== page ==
To get the most wear life out of your crusher liner, as well as ensure optimal crusher performance, it is necessary to feed the crusher correctly.
Incorrect feeding methods
A segregated feed distribution, one that sends large material to one side of the crusher and small material to the other side, will lead to poor liner wear. Moreover, it will cause ring bounce — when pressure in the chamber is higher than the pressure holding it down, as well as more oversized products and poor particle shape.
A segregated feed, with coarse material on the left and fine material on the right.
An off-centered feed, one that sends a majority of the feed to one side of the crusher, will also lead to poor liner wear, ring bounce and poor particle shape. When you don’t use the entire chamber, you are not maximizing crusher performance.
An off-centered feed, with a majority of the feed on the right side.
Correct feeding method
The best way to ensure optimal liner life is to choke feed your Cone Crusher. Choke feeding allows a full chamber with material on top to help force the material in the chamber through. Choke feeding also minimizes the air pockets in the crushing chamber to reduce the creation of flat, elongated particles.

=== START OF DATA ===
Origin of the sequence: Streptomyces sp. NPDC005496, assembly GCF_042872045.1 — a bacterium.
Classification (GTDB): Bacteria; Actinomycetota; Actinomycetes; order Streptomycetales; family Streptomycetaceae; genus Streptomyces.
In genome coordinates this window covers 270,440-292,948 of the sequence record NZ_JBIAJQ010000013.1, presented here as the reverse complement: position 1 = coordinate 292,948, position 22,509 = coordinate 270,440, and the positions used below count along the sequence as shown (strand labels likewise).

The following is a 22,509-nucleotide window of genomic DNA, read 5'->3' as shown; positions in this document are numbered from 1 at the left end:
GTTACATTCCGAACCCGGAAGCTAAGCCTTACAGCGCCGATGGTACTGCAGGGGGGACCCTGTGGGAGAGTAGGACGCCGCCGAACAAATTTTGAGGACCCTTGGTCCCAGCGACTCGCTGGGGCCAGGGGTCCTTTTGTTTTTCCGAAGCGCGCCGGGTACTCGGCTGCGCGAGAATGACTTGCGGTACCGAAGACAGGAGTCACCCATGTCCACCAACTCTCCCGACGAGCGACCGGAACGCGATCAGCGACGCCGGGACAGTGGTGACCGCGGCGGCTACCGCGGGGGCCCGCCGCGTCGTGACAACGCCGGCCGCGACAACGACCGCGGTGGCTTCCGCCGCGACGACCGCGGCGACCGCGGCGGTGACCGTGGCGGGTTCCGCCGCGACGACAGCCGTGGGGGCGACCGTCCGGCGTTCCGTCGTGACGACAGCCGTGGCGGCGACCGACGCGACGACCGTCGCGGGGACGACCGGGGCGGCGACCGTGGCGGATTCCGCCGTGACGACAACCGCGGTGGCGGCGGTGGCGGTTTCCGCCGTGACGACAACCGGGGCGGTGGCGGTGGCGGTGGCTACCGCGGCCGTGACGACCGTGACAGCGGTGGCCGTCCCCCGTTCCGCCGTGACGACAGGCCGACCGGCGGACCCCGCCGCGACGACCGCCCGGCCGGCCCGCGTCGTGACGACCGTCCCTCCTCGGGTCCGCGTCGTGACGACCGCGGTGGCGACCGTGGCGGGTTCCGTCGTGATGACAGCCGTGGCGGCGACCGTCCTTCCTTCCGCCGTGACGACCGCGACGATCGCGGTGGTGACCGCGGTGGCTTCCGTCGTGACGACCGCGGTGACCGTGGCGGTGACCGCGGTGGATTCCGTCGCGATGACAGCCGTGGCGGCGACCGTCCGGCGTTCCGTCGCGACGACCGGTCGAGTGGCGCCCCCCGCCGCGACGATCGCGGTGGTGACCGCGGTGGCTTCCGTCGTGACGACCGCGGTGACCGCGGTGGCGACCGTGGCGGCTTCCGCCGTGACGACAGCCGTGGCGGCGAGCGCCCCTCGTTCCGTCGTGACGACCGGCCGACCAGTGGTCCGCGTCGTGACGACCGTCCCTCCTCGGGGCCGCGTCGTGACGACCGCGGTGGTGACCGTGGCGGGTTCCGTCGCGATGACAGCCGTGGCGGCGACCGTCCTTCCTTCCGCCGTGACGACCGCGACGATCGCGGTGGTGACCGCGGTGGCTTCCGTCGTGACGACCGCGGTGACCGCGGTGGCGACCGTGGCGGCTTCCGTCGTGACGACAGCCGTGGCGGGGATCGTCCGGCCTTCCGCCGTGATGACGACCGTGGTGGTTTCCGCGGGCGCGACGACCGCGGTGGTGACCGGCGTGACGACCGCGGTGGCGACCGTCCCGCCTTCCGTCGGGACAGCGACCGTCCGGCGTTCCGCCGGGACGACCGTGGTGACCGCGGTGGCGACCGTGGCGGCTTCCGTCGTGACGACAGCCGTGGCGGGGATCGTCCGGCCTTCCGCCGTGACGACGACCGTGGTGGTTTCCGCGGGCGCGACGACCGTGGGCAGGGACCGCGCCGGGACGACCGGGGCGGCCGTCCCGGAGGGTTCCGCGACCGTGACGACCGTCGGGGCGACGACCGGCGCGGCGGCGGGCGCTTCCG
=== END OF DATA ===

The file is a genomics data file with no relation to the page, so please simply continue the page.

Preventative maintenance and documentation
Another way to get the most wear life out of your Cone Crusher liners is to conduct regularly scheduled routine maintenance and document the information along the way. This will help you understand how your liners wear, identify wear patterns and understand how the wear affects your production. It will also help you to make necessary changes to improve your production.